From OHC

September 10, 2015

Whether you’re a family member or friend of someone with cancer, or a cancer patient yourself, this terrible disease is a difficult subject to understand. Thankfully, some amazing people have written books about their experience, the experience of others, and even investigated this field of medicine. 

So for those who want or need to learn more, or who want to show their support, consider starting here: the following books are recommended by the journal Oncology. 

Being Mortal Medicine and What Matters in the End OHC Book Recommendation

Being Mortal: Medicine & What Matters in the End
by Atul Gawande
In the inevitable condition of aging and death, the goals of medicine seem too frequently to run counter to the interest of the human spirit. Hospitals isolate the dying, checking for vital signs long after the goals of cure have become moot. Doctors, committed to extending life, continue to carry out devastating procedures that in the end extend suffering. In Being Mortal, Gawande tackles the hardest challenge of his profession: how medicine can not only improve life but also the process of its ending.


The Anti-cancer Diet OHC recommended bookThe Anti-cancer Diet: Reduce Cancer Through the Foods You Eat
by David Khayat
Structured by the major food groups, this book offers guidelines on what are now known to be the foods most likely to reduce the risk of cancer. The author brings together his own research with that of other major cancer specialists, and breaks down which studies provide the most solid evidence, and how to use their results.



The Philadelphia Chromosome OHC recommended bookThe Philadelphia Chromosome
by Jessica Wapner
This true story begins in Philadelphia in 1959 when David Hungerford discovers a human cell with a missing piece of DNA, little knowing that his discovery would begin a scientific trajectory encompassing modern cancer research. His discovery became known as the Philadelphia chromosome, the genetic mutation responsible for the etiology of chronic myeloid leukemia. This event marked the beginning of an explosion of interest in cancer biology and genetics.


Pandoras DNA OHC recommended bookPandora’s DNA
by Lizzie Stark
by In Pandora’s DNA, Stark uses her family’s experience with the BRCA mutation to frame a larger story about the so-called breast cancer genes, exploring the morass of legal quandaries, scientific developments, medical breakthroughs, and ethical concerns that surround BRCA mutations, from the troubling history of prophylactic surgery to the landmark lawsuit against Myriad Genetics that went all the way to the Supreme Court.



The Cancer Chronicles OHC recommended bookThe Cancer Chronicles: Unlocking Medicine’s Deepest Mystery
by George Johnson
When George Johnson’s wife was diagnosed with metastatic cancer, Johnson, a renowned science writer, set off on a journey to learn everything he could about the disease. The result, The Cancer Chronicles: Unlocking Medicine’s Deepest Mystery, is a narrative that intertwines his very personal, devastating experience throughout his wife’s mortal illness, with what he subsequently learned about the disease.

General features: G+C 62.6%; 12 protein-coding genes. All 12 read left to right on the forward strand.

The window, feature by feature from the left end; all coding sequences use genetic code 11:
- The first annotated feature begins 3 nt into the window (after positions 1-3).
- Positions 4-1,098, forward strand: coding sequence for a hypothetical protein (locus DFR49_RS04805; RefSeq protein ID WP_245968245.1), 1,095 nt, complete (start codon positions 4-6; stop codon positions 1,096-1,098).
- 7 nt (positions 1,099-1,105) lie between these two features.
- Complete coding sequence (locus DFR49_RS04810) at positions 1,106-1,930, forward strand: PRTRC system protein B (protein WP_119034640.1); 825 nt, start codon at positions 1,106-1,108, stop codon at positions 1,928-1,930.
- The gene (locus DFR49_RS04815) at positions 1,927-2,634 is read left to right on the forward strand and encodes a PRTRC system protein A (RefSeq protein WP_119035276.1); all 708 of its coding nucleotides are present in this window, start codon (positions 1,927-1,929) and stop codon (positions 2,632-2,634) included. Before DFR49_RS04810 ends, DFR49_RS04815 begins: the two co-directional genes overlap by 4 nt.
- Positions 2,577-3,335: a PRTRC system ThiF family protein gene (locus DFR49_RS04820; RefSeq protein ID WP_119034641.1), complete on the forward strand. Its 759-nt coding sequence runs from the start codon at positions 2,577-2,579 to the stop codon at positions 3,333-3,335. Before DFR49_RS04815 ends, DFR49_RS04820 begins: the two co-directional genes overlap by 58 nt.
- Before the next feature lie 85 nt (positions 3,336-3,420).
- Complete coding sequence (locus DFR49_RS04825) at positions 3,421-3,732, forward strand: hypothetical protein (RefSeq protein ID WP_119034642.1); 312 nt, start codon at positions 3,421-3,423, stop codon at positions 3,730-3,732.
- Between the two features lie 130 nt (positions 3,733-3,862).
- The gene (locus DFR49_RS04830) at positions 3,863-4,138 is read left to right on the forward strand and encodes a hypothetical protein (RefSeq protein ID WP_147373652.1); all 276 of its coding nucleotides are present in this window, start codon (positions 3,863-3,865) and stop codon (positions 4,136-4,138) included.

The Emperor of all maladies ohc book recommendationThe Emperor of All Maladies: A Biography of Cancer
by Siddhartha Mukherjee
No recommended list would be complete without this Pulitzer Prize-winning book. It is a comprehensive and magnificent biography of cancer — from the time it first appeared in historic documents, through our modern struggle with the disease. Earlier this year, OHC even sponsored the local CET broadcast and premier of the Ken Burns-produced documentary of this book, as well as a panel discussion, earlier this year. We highly recommend it.



Ture Stories of Becoming A Nurse OHC book recommendationI Wasn’t Strong Like This When I Started Out: True Stories of Becoming a Nurse
Edited by Lee Gutkind
This is a great book for healthcare workers or those who care for the sick. Written by veteran nurses and nurses-in-training, this book is not specifically about cancer. However, their stories paint a fascinating picture of the people who form the front-line of patient care. Nurses recall the first births they experienced and the first deaths, and reflect on what they find most difficult and most compelling about this very challenging profession.


The Immortal Life of Henrietta Lacks OHC bookThe Immortal Life of Henrietta Lacks
by Rebecca Skloot
Henrietta was a poor black tobacco farmer whose cancerous tumor cells — harvested without her knowledge in 1951 and called HeLa cells by scientists today — became critical for the progress of medicine. This NY Times #1 Best-seller is a fascinating history of her cells, in part through the story of Lacks’s daughter, who sought to find out more about the life her mother lived and how she died.


Comments (0)

Leave a Reply

Your email address will not be published. Required fields are marked *